PhD., MEd., MOH., BEd., BTh., Dip T., Dip Min., Cert IV TAA, MRMIA Rob is the founder of Human Dymensions and has extensive experience, qualifications and expertise across a range of sectors including government, education, corporate, industry and community sectors over 30 years. Rob has worked at all levels of the education and training sector including serving on various post graduate executive, post graduate supervision, post graduate course design and implementation programs.

21 Replies to “Kicking the Behaviourism Habit”

    1. Spot on! I wish I could apologise to all those I was forced to observe with my clipboard many years ago. Now I know that there is a name for what I mostly observed – the Hawthorne effect

  1. There are many schools of psychology Safety could follow but the desire is only for one – the one that masks zero, bullying, policing, PPE loving and myth making: behaviourism. BTW, its only about 60 years out of date in being totally discredited.

  2. I’m a tad confused here as there is a recommendation to delve into cognitive biases (and although not stated I would assume heuristics), yet that would lead one straight to Danny Kahneman and Amos Tversky – the very academic attacked in this post. Sure, the System 1/System 2 dichotomy is overly simplistic (as the authors themselves assert) but if it were not for this work we would not have the understanding of biases and heuristics we have today (albeit limited) and would still assume models of the rational man.

    Further, is cognitive bias not by definition predictable? The term itself implies something systematic (not random)?

    I am also quite perplexed as to why Kahnemann is being closely linked to behaviourism (assuming that behaviourism used here is referring to Skinner’s school of operant conditioning).

    I am by no means saying that Kahneman’s work is perfect or complete, and shouldn’t be open to critique, but I feel like this is a little bit of a straw man argument and not aimed at the real limitations of the theories. Definitely open to being corrected though, so would appreciate some elaboration.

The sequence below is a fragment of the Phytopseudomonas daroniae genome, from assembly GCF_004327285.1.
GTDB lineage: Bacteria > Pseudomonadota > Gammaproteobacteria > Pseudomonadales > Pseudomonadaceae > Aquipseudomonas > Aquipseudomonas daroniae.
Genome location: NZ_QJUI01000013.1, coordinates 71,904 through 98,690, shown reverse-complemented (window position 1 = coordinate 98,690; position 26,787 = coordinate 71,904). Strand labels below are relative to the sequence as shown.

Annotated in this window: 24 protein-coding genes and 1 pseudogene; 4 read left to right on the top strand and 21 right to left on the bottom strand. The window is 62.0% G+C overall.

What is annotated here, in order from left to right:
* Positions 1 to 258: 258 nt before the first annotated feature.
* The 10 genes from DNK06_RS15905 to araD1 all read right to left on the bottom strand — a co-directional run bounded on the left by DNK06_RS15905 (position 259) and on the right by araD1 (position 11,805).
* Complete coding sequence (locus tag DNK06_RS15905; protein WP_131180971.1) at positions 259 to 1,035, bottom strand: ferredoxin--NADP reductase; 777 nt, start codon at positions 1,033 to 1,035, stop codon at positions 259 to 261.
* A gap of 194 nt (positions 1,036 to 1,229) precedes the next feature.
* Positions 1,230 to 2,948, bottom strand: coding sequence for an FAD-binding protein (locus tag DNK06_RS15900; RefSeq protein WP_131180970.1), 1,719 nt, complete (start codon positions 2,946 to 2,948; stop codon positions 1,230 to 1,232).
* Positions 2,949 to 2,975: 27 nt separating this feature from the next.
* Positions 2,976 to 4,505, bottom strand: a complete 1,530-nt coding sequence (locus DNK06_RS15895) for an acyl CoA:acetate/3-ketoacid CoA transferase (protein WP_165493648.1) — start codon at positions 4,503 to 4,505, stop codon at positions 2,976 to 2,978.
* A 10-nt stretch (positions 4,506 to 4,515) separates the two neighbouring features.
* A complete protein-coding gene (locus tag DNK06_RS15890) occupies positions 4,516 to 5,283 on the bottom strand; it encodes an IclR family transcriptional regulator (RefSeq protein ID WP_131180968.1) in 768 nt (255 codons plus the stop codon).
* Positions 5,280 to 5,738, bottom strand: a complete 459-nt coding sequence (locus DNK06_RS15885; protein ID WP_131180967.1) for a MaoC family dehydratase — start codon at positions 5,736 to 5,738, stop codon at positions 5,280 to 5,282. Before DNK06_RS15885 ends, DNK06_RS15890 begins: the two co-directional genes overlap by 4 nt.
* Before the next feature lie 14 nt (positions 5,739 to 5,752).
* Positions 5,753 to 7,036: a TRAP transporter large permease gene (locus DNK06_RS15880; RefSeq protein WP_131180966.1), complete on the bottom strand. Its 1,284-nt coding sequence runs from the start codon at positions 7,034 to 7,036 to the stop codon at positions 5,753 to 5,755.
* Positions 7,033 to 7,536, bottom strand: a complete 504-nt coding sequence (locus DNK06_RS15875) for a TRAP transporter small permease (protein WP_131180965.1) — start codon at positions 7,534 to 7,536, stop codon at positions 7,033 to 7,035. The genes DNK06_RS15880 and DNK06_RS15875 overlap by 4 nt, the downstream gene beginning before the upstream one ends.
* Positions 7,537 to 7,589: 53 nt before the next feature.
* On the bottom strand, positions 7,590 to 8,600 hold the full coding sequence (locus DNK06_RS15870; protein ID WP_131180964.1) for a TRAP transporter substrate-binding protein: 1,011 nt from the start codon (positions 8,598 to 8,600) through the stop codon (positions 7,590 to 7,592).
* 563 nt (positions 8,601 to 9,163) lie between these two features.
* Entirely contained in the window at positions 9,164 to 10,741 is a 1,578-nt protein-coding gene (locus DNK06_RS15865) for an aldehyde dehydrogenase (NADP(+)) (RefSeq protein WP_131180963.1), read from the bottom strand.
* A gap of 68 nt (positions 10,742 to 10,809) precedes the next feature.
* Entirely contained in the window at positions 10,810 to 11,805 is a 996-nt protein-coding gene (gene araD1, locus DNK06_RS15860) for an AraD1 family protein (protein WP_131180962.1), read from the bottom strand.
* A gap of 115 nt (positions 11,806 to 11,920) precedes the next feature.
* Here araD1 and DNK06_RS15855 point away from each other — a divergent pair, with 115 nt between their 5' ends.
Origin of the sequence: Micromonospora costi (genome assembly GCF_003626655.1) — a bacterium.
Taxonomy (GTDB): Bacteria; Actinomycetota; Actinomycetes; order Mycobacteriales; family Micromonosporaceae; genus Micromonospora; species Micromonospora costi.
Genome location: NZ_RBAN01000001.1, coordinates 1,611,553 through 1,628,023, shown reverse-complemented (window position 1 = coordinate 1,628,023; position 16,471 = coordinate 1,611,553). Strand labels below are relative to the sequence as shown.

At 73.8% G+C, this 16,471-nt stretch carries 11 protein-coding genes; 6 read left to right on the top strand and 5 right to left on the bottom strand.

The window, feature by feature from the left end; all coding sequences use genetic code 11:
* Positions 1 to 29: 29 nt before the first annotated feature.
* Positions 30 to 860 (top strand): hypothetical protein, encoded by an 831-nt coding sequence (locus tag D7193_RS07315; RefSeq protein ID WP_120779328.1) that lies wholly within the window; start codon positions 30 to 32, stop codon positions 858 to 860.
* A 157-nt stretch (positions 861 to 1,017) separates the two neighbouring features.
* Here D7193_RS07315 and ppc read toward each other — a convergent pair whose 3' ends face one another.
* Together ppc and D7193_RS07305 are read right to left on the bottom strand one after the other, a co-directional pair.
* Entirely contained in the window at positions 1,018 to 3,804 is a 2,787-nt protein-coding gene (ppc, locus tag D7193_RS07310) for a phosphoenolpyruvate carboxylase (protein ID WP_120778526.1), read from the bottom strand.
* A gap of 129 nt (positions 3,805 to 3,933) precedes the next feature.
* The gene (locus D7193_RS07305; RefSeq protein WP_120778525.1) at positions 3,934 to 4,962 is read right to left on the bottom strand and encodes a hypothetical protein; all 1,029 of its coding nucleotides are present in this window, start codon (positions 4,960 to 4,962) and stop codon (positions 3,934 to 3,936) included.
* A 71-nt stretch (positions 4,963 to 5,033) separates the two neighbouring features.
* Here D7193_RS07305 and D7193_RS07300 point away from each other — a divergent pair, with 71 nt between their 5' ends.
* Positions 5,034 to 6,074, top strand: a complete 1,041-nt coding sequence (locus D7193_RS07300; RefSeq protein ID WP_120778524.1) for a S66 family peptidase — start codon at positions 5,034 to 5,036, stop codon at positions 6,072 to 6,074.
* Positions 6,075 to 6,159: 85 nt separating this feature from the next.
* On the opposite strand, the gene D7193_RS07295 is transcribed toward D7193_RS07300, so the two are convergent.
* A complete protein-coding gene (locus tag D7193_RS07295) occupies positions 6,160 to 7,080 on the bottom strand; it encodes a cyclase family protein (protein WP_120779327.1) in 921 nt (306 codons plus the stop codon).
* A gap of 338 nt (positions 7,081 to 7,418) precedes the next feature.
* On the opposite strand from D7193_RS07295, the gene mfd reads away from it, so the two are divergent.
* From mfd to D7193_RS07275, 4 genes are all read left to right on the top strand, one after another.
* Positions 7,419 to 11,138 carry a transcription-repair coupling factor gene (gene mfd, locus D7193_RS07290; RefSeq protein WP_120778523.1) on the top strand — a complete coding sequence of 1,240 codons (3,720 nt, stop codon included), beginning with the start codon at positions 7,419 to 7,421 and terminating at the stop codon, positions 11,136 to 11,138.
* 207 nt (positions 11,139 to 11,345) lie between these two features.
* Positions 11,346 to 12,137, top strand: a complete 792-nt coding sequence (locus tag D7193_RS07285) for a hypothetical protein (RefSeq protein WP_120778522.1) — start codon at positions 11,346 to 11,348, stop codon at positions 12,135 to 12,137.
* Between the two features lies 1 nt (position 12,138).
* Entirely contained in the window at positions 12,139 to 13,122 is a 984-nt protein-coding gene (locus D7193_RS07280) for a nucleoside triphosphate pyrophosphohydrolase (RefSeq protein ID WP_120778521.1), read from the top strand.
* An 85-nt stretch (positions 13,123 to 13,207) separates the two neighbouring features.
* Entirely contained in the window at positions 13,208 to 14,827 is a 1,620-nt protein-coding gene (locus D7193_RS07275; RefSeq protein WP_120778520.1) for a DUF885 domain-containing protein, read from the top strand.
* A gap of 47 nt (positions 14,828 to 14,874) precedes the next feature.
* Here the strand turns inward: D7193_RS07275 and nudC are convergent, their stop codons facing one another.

1. As much as I think Kahneman is brilliant I don’t share his Behavioural Economics worldview nor do I find the Fast-Slow binary dichotomy helpful. Attacked? I don’t understand criticism as attack. My criticism simply advocates another view in disagreement. As for biases and heuristics, most of them are not known to us as we enact them unconsciously and so to the extent they are viewed by others they also lack prediction. The evolution of behaviourism has come some way since skinner yet it still views humans as object in systems compared to say Bateson etc who have a completely different worldview. Unfortunately, there is no space in blogs for such complex differentiation and the explorations of philosophies.
      The purpose of the blog was really just to explore the way safety is simplistic about habit.

      1. Ah if the link to behaviourism is the idea that the human mind can be modelled, then I kind of get the association that’s being made (though I wouldn’t necessarily treat behaviourism in such a broad manner). Though interestingly, I have heard also read criticisms that much of the modern day policy work that is done under the banner of “behavioural economics” is actually social psychology shrugs.

        As for the predictability of biases/heuristics, I’m not sure whether our lack of knowing makes them unpredictable (I mean I genuinely don’t know – this seems to be a problem of ontology vs epistemology and I’m not sure we know enough about biases/heuristics to actually know where the problem lies).